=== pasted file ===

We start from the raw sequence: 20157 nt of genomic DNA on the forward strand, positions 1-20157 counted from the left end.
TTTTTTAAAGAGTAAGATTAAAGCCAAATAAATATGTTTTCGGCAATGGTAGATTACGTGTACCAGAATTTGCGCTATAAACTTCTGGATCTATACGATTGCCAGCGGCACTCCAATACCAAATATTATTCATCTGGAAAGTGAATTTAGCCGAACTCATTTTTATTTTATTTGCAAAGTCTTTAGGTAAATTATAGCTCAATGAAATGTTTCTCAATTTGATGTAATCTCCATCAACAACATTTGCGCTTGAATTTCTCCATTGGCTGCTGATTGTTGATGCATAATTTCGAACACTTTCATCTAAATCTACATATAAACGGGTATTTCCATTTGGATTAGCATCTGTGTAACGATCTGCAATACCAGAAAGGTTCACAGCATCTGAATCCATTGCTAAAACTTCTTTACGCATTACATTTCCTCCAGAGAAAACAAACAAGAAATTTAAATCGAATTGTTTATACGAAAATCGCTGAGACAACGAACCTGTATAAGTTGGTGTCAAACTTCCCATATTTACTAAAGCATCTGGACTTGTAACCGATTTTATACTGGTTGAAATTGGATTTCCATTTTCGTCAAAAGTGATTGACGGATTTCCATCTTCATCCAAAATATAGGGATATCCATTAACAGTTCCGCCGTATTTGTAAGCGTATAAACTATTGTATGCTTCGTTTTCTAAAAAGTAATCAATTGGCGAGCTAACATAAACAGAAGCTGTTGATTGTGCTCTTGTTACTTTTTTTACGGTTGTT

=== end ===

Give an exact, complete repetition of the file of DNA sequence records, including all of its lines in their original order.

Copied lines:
We start from the raw sequence: 20157 nt of genomic DNA on the forward strand, positions 1-20157 counted from the left end.
TTTTTTAAAGAGTAAGATTAAAGCCAAATAAATATGTTTTCGGCAATGGTAGATTACGTGTACCAGAATTTGCGCTATAAACTTCTGGATCTATACGATTGCCAGCGGCACTCCAATACCAAATATTATTCATCTGGAAAGTGAATTTAGCCGAACTCATTTTTATTTTATTTGCAAAGTCTTTAGGTAAATTATAGCTCAATGAAATGTTTCTCAATTTGATGTAATCTCCATCAACAACATTTGCGCTTGAATTTCTCCATTGGCTGCTGATTGTTGATGCATAATTTCGAACACTTTCATCTAAATCTACATATAAACGGGTATTTCCATTTGGATTAGCATCTGTGTAACGATCTGCAATACCAGAAAGGTTCACAGCATCTGAATCCATTGCTAAAACTTCTTTACGCATTACATTTCCTCCAGAGAAAACAAACAAGAAATTTAAATCGAATTGTTTATACGAAAATCGCTGAGACAACGAACCTGTATAAGTTGGTGTCAAACTTCCCATATTTACTAAAGCATCTGGACTTGTAACCGATTTTATACTGGTTGAAATTGGATTTCCATTTTCGTCAAAAGTGATTGACGGATTTCCATCTTCATCCAAAATATAGGGATATCCATTAACAGTTCCGCCGTATTTGTAAGCGTATAAACTATTGTATGCTTCGTTTTCTAAAAAGTAATCAATTGGCGAGCTAACATAAACAGAAGCTGTTGATTGTGCTCTTGTTACTTTTTTTACGGTTGTT